However, the black man who lived among the Crow was most likely the well-known African American Mountain Man, Edward Rose (c.1780-c.1833).[citation needed] Though Leonard's account of this unnamed man came after the reported deaths of both Rose and York.

York had experienced freedom on his adventures with Lewis and Clark. He was part of the team, and he contributed just like the rest with hunting, fishing, putting up tents etc. He had crossed rivers and mountains on the expedition and had a taste of what true freedom is like. On the expedition he felt like a free man, but when he returned east he was a slave again.[14] Relations between Clark and York deteriorated and in 1809 was removed from the position of body servant and hired out to a farm owner by the name of Young. It is unclear if he was hired out in such a way as a punishment, Young being notorious for abusing his slaves, or so that York could be closer to his wife, who lived in the region.[15] In the PBS series Lewis & Clark: The Journey of the Corps of Discovery, director Ken Burns states that York continued to work for Clark as a slave after the expedition. York asked for his freedom and at first Clark refused but did send him to Kentucky so he could be closer to his wife. Ten years after the expedition Clark granted York his freedom and York worked in the freighting business in Tennessee and Kentucky. In 1832, York died from cholera.[16]

Legacy[edit]

There is no doubt that York played a vital role while reading through the journals written during the expedition. Not only did he fulfill his duties as a laborer along the expedition, the journals also suggest that the color of York's skin intrigued the Native tribes so much they seemingly gave the expedition a pass through the land as well as commencing with trade.[1] The journals also suggest that York had gained the respect of many of the men who were part of the expedition as well.[1]

Popular culture[edit]

In 1999 Kentucky actor and writer Hasan Davis evoked York through the Kentucky Humanities Council's Chautauqua Living History program. As the Bicentennial Commemoration of the Lewis and Clark Expedition neared, Davis was invited to share York's story along the trail and across the nation as part of the national retelling of the expedition and its impact on the nation, native communities, and future generations.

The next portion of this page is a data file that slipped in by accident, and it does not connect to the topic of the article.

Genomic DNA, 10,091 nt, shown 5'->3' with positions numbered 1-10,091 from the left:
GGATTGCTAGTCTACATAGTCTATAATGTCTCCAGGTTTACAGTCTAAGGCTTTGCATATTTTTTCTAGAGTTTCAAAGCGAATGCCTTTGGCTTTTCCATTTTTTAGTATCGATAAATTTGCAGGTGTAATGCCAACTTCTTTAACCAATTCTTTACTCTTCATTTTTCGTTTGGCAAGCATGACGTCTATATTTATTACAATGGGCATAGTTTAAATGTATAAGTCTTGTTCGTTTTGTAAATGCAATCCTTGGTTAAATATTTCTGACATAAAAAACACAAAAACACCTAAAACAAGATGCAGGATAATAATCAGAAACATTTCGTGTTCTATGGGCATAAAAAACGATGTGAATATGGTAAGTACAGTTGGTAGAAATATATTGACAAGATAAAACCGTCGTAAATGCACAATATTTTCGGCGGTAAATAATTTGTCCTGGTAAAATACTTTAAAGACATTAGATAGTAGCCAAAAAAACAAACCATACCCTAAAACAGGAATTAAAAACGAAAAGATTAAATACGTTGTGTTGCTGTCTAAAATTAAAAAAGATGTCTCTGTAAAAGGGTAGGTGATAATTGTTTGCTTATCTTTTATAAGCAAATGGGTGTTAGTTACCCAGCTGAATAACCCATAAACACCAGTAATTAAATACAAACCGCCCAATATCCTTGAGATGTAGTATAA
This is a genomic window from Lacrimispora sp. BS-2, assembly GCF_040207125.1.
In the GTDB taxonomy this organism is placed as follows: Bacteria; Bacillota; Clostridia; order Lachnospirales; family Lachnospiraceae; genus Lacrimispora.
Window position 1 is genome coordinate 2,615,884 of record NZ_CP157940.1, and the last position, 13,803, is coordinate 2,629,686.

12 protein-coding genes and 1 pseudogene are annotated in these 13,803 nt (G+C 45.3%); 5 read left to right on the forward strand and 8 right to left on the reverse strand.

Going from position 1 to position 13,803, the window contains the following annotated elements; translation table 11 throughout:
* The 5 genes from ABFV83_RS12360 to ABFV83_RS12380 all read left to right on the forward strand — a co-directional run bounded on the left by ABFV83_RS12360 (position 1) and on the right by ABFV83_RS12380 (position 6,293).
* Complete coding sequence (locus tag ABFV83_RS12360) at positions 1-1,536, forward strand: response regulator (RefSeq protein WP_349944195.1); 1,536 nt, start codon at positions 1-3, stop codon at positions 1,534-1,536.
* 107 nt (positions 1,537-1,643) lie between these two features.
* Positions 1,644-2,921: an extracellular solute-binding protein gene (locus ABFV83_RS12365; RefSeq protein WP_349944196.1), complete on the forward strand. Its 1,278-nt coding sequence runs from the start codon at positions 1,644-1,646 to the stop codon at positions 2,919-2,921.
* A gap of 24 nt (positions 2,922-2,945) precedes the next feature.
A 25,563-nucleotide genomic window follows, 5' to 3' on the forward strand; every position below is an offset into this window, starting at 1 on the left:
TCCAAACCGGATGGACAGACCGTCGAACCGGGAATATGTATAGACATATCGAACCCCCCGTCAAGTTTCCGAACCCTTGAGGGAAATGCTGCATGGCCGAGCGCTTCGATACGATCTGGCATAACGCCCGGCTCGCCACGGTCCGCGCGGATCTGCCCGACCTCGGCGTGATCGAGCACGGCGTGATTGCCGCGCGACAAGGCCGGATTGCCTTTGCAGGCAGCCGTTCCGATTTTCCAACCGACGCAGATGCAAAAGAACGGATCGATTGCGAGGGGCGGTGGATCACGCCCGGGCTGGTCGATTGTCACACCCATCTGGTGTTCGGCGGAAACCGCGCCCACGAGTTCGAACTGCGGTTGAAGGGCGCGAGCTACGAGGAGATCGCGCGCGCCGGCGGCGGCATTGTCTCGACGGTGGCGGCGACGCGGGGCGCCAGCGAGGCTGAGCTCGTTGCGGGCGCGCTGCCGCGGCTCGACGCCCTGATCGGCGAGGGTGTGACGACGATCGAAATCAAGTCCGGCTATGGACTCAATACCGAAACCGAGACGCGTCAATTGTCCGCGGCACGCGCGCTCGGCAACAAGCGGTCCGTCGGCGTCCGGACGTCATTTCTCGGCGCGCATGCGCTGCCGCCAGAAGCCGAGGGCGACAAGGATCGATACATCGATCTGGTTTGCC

In 2019 Davis' book The Journey of York: Unsung Hero of the Lewis and Clark Expedition was released by Capstone Publishing.

Kentucky poet Frank X Walker has written two books of poetry about York: Buffalo Dance: The Journey of York (2004), and When Winter Come: the Ascension of York (2008). Both books were published by the University of Kentucky Press.

In his novel Little Big Man, Thomas Berger mentions York as having likely been the father of some dark-skinned Indians.

The opera York (composer Bruce Trinkley and librettist Jason Charnesky), based on York's life, was composed for the first international conference on the Lewis and Clark Bicentennial and performed at Penn State Opera Theatre.[17]

The play York was created by actor and African drummer David Casteal and playwright Bryan Harnetiaux, and premiered at Spokane Civic theatre on April 29, 2005, as directed by Susan Hardie and performed by David Casteal, (with performances in New York City in July 2006). In commemoration of Black History Month, the play was again presented on February 27–28, 2016 with David Casteal returning in the lead role as York in a one-man performance.[18]

Honors[edit]

A statue of York, by sculptor Ed Hamilton, with plaques commemorating the Lewis and Clark Expedition and his participation in it, stands at Louisville's Riverfront Plaza/Belvedere, next to the wharf on the Ohio River. Another statue of York stands on the campus of Lewis and Clark College in Portland, Oregon. Dedicated on May 8, 2010, it does not focus on York's face, since no images of York are known to exist. Instead, it features fragments of William Clark's maps "scarred" on the statue's back.[19] NW York Street in Portland also commemorates the explorer.[20]

In July 1989, a statue group by sculptor Bob Scriver, "Explorers at the Portage" was erected in Overlook Park in Great Falls, Montana. It depicts Meriwether Lewis, William Clark, York, and the expedition's dog, Seaman, surveying the junction of the Missouri and Sun rivers. Scriver donated a copy of the work to the Lewis and Clark National Historic Trail Interpretive Center, located near the city on the Crooked Falls of the Great Falls of the Missouri River.[21]